(The Canadian Press)

Raccoon delays Air Canada flight by nearly 7 hours

Animal had gotten into the duct system on a plane that was set to leave Saskatoon and fly to Toronto

A raccoon that scurried into the duct system of an Air Canada jet that was set to leave for Toronto caused a seven-hour flight delay.

Ground crews in Saskatoon were connecting an air-conditioning unit to the plane Thursday night and apparently disturbed the furry bandit who had been inside the unit’s hose.

“Our crews worked with the animal control experts to extricate the animal which was unharmed,” Air Canada spokeswoman Angela Mah said Friday in an email. “This is the first time we’re aware of such an incident.”

READ MORE: Escaped dog shot at Canadian airport to avoid aircraft mishap

Damien Lee, one of 79 passengers, said the flight was due to leave Saskatoon at 2:50 p.m. He said that before passengers boarded, he could see a worker looking spooked as he was inspecting the jet. The worker talked to his colleagues and then started taking pictures under the plane.

Passengers initially thought it was funny.

“For the most part, it was novelty,” said Lee, an assistant professor at the University of Saskatchewan, who was heading to Toronto to hunt for an apartment.

“People were guessing what it was at first. They were like, you know, holding mock bets, not really for real, but they were wondering and shouting out their ideas of what it could be.”

Pilots came down to assess the scene and, within an hour, animal control experts were brought in to try to catch the raccoon. Workers started taking panels off the plane with screwdrivers and hand drills, Lee said.

Handlers brought out instruments that looked like lassos to try to snag the animal, he said.

“It was a circus,” Lee said in a phone interview from Toronto where the flight finally landed at 3 a.m.

“What can you do? It’s not like somebody did this on purpose. This is an animal in there.”

Eventually, the raccoon dropped out and was escorted off the property unharmed, said Andrew Leeming, vice-president of operations at the airport. Leeming added that it was like herding cattle.

How the raccoon got into the unit’s hose is still a mystery.

“It might have been in the ground equipment,” Leeming said. ”It’s unlikely that it would have travelled from Toronto, but at the same time, we don’t see raccoons around the property, ever. That was kind of unusual.”

Air Canada said it carried out a full aircraft maintenance inspection before the flight finally took off at 10 p.m.

Even though this wasn’t Lee’s longest flight delay, he said it was definitely his weirdest airplane experience.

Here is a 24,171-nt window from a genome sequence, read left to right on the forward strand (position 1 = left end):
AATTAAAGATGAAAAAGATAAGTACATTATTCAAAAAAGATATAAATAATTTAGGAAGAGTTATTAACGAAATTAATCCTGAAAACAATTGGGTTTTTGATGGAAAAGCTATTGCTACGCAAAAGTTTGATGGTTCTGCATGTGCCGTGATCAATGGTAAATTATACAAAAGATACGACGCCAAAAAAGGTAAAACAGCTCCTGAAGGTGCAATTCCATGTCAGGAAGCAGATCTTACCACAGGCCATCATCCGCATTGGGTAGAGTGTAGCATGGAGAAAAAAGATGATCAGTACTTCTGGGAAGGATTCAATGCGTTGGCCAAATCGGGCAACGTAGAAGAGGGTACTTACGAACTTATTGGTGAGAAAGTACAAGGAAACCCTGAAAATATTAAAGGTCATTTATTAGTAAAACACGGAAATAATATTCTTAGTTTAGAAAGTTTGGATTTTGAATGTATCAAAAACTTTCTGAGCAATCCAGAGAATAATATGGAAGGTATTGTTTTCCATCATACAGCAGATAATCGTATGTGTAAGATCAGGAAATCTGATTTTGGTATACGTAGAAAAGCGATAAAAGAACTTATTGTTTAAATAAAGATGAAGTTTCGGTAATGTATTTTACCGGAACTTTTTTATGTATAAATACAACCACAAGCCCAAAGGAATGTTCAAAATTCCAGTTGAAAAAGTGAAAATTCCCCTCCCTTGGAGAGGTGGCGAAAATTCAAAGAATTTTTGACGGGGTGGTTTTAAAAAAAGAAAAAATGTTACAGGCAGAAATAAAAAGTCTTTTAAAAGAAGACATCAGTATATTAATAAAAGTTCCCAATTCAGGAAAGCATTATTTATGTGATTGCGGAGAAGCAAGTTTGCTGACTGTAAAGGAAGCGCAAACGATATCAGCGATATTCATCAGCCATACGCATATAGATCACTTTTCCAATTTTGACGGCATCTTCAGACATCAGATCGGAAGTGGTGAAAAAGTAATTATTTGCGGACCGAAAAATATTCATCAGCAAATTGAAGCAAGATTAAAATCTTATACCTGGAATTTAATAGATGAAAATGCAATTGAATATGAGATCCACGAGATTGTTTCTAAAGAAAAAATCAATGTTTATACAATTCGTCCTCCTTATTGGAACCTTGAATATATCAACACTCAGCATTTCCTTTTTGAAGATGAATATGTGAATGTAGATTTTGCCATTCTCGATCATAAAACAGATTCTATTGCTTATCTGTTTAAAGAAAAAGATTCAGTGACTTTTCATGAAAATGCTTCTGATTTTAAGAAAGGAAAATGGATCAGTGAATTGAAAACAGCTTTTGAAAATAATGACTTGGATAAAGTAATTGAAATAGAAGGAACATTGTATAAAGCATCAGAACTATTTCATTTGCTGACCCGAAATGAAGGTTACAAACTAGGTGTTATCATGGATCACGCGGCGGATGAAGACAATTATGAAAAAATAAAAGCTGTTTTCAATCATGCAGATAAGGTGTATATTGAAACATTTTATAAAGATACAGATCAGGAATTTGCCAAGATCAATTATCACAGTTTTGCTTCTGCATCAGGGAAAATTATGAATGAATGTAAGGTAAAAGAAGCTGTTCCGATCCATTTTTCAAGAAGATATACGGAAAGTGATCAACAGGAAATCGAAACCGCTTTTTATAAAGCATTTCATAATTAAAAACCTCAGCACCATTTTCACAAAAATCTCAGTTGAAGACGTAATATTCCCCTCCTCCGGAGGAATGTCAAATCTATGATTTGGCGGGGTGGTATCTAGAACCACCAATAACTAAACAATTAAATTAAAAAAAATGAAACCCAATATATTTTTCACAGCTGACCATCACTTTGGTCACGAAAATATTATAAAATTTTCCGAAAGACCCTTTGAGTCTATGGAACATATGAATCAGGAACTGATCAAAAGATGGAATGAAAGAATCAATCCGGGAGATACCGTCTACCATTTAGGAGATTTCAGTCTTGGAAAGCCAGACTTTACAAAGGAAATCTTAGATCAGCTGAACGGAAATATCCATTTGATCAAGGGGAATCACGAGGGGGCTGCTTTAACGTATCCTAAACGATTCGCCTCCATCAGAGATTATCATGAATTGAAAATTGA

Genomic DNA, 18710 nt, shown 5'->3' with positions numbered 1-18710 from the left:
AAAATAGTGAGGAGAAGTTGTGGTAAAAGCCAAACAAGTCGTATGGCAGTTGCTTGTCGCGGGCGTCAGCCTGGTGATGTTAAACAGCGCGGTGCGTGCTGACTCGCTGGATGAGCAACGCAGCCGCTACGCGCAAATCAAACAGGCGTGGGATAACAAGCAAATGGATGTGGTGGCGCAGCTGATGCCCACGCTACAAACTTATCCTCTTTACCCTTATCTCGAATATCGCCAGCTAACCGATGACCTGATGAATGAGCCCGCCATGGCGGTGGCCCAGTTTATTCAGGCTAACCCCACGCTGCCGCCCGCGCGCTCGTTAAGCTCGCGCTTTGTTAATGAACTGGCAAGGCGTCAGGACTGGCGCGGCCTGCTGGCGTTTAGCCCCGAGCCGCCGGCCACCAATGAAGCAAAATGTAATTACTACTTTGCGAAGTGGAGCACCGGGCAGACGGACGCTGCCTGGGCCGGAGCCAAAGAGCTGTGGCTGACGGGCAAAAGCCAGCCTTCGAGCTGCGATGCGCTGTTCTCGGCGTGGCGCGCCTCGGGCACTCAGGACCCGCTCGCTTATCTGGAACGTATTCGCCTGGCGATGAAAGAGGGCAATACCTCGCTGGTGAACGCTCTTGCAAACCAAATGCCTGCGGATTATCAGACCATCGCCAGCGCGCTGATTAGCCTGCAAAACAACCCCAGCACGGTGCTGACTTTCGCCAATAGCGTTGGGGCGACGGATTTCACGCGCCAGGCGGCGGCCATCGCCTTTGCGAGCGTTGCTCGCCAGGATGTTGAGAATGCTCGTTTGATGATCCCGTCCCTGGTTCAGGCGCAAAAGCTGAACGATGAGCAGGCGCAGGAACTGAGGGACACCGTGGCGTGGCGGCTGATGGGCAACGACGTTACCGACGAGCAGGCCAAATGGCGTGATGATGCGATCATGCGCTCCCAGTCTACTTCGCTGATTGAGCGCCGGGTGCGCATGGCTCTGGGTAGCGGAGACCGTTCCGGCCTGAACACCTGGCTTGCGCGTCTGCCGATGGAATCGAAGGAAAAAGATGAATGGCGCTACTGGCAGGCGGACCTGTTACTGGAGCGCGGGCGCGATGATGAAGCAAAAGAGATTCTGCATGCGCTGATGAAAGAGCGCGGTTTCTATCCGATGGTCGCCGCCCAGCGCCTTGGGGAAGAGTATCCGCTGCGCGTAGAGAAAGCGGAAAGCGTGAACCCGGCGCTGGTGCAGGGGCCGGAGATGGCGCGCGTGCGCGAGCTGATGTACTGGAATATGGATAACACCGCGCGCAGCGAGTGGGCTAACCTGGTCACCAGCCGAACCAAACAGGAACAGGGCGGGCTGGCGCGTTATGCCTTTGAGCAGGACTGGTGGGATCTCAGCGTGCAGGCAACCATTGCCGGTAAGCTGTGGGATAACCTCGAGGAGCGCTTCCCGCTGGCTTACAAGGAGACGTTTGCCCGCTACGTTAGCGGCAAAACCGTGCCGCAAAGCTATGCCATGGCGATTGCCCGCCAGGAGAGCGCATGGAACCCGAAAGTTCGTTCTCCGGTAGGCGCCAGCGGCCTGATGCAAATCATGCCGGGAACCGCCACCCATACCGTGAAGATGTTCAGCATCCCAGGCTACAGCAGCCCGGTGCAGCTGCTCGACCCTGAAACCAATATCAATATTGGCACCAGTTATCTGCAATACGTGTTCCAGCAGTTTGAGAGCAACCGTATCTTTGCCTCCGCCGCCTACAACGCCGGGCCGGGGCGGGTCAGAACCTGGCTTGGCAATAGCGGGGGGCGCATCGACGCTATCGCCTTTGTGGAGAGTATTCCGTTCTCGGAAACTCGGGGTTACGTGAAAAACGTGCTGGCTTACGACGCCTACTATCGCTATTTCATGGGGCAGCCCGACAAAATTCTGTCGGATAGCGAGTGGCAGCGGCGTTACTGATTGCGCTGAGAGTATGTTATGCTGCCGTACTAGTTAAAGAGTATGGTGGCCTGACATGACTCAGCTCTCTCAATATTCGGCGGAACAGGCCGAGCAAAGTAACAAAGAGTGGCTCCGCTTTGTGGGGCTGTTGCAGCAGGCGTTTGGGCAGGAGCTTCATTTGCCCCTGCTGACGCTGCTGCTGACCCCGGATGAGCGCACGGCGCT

“It was like, ‘How the hell did that even get in there?’”

The Canadian Press

Like us on Facebook and follow us on Twitter.

Just Posted

Another successful year for the Sylvan Lake Charity Check stop

The annual charity drive took place on Dec. 8 on 47 Avenue between Shoppers and McDonald’s.

Spray Park Committee hosting kid friendly New Year’s Eve party

The Sylvan Lake Spray Park Committee is hosting the Kids Countdown Party fundraiser on Dec. 31

Sylvan Lake Grade 6 students learn about municipal government first-hand

Grade 6 students are learning about municipal government and attended Monday’s Council meeting

PHOTOS: A unique set up for Sylvan Lake’s most recent Christmas market

The first annual Stocking Stuffer Market was held on Dec. 8 in the NexSource Centre

PHOTO: Angels Anonymous deliver Christmas toys once again

All the tags from the Angels Anonymous Tree at Dairy Queen have been claimed

WATCH: CP Holiday Train rolls into Lacombe

Kelly Prescott performed for hundreds of Central Albertans

No flood of extremist returnees to Canada expected, federal report says

The report says some 190 people with connections to Canada are suspected of terrorist activity abroad

Canadian physicist who won Nobel Prize touts science for the sake of science

Donna Strickland, 59, said securing the field’s highest honour has given her a significant new platform

Climate change, receding glaciers increase landslide risk on B.C.’s Mount Meager

Climate change is causing glaciers atop Mount Meager, in British Columbia, to shrink increasing the chances of landslides and even a new eruption, says one expert.

UK’s May lobbies EU leaders in fight to save Brexit deal

Top European Union officials ruled out Tuesday any renegotiation of the divorce agreement with Britain.

Former Canadian diplomat detained in China amid rising tensions: reports

A former Canadian diplomat has been arrested in China, according to media reports and the international think tank he works for.

Time magazine’s 2018 person of the year

The group is made up of four journalists and are the “guardians and the war on truth”

Most Read